Stop thinking about what you want to do to a row... think, instead, of what you want to do to a column."

(play on words) "Just because you CAN do something in T-SQL, doesn't mean you SHOULDN'T." --22 Aug 2013

Helpful Links:
How to post code problems
How to post performance problems
Post #1521338
Posted Wednesday, December 11, 2013 9:30 AM
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Oops!

I should know better than to make throwaway statements like that when Jeff or Gill are lurking

I will have to find some time to set it up on my development system but I am pretty sure you can have

FOO.Customers

and

BAR.Customers

with the same table structure.

FOO and BAR are schemas that are owned by different user groups and they only have access to their own schema so when a Bob logs on and runs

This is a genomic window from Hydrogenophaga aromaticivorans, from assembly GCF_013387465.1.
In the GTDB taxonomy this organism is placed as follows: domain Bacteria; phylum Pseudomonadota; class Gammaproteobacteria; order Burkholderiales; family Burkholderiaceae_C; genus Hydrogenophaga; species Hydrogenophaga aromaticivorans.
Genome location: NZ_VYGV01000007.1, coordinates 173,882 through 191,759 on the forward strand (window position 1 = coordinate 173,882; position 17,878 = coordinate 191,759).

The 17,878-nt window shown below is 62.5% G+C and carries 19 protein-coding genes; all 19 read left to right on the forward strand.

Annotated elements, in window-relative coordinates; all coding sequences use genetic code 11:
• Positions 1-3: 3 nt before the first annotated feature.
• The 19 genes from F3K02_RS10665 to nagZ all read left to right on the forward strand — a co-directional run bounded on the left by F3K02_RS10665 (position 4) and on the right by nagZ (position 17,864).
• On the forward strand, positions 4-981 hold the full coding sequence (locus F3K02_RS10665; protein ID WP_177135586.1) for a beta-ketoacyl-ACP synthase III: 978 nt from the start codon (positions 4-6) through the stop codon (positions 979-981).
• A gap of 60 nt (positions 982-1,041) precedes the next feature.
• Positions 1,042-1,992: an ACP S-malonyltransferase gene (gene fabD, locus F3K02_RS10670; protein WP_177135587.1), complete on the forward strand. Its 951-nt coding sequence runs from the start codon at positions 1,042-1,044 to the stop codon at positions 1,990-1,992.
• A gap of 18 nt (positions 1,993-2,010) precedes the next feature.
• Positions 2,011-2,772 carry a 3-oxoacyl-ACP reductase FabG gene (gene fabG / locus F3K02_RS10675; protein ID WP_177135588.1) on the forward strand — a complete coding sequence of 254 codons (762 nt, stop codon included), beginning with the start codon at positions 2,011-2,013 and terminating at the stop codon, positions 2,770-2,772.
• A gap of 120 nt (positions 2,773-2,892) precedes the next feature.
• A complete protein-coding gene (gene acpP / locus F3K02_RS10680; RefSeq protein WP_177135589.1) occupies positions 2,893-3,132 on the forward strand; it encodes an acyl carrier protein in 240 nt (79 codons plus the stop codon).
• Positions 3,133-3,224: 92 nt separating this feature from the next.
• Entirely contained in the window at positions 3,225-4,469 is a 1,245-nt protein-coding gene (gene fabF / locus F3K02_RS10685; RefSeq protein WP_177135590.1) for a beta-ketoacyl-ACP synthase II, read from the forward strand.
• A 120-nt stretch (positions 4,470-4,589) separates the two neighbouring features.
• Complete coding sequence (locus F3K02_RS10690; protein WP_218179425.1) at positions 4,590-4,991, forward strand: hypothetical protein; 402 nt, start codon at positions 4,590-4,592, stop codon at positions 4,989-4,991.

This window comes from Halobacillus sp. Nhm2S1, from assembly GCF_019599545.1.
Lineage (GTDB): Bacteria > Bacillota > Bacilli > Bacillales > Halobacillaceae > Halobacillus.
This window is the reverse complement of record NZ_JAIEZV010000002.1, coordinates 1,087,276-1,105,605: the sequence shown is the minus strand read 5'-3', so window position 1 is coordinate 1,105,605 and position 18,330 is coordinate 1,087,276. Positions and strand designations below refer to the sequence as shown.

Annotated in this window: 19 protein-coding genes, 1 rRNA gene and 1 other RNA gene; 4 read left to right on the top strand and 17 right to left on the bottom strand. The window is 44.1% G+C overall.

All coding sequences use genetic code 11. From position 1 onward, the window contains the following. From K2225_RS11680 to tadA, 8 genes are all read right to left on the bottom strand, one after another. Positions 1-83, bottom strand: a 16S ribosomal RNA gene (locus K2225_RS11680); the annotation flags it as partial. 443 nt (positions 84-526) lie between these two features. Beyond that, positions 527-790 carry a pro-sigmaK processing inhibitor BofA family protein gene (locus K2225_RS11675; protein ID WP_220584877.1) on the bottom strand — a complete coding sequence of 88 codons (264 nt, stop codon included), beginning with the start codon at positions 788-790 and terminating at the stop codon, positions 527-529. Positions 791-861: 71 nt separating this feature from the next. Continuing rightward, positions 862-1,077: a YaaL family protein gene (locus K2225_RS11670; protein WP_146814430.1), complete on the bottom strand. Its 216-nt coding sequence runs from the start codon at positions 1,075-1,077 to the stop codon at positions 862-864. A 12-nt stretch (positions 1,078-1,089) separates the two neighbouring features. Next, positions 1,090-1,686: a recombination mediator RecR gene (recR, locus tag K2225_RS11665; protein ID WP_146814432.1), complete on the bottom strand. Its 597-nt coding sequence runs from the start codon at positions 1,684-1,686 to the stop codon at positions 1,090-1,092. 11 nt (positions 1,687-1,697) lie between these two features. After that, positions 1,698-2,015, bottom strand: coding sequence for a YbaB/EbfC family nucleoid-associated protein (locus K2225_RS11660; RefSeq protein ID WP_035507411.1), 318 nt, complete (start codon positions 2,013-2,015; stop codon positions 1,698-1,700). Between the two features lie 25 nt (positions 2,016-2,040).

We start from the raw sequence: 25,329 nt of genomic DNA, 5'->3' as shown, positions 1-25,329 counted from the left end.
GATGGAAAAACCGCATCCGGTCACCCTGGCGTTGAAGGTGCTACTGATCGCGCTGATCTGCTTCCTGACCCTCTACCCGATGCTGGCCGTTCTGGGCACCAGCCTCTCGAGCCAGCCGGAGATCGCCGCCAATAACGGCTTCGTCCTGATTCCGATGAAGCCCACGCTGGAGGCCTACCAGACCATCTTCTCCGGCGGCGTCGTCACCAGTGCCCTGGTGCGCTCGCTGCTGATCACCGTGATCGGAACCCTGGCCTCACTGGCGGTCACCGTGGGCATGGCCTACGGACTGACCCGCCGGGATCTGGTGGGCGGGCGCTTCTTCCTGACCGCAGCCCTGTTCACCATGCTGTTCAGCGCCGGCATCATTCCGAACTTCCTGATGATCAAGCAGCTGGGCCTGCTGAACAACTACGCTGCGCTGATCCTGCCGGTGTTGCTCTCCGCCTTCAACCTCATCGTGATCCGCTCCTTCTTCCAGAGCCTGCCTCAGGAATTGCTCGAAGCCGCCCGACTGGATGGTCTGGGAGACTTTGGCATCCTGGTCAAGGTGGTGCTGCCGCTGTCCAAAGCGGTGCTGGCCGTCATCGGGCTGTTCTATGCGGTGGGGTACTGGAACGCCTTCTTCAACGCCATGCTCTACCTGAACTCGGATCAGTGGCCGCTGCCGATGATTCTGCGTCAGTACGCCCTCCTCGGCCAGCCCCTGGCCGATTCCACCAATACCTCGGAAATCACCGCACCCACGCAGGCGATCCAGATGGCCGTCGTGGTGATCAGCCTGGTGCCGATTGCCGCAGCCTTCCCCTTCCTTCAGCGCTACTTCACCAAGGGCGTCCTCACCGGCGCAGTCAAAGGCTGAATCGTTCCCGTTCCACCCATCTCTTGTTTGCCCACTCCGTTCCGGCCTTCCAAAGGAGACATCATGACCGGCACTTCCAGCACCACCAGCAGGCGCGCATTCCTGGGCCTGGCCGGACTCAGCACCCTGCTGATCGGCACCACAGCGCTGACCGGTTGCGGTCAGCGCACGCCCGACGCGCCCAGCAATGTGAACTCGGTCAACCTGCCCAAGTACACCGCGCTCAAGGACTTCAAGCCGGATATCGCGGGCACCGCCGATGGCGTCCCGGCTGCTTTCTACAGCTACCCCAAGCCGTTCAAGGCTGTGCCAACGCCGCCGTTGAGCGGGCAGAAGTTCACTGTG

SELECT * from Customers, this will run against FOO.Customers

and likewise when a Jim logs on it will run against BAR.Customers

so unless your stored procedures include the EXECUTE AS command they will run under the correct context for the login

Not sure what it will do to the cached execution plans though if the statistics for the different schemas are skewed :)
Post #1521961
Posted Friday, December 13, 2013 5:43 PM


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aaron.reese (12/11/2013)
Oops!

I should know better than to make throwaway statements like that when Jeff or Gill are lurking

I will have to find some time to set it up on my development system but I am pretty sure you can have

FOO.Customers

and

BAR.Customers

with the same table structure.

FOO and BAR are schemas that are owned by different user groups and they only have access to their own schema so when a Bob logs on and runs

SELECT * from Customers, this will run against FOO.Customers

and likewise when a Jim logs on it will run against BAR.Customers

so unless your stored procedures include the EXECUTE AS command they will run under the correct context for the login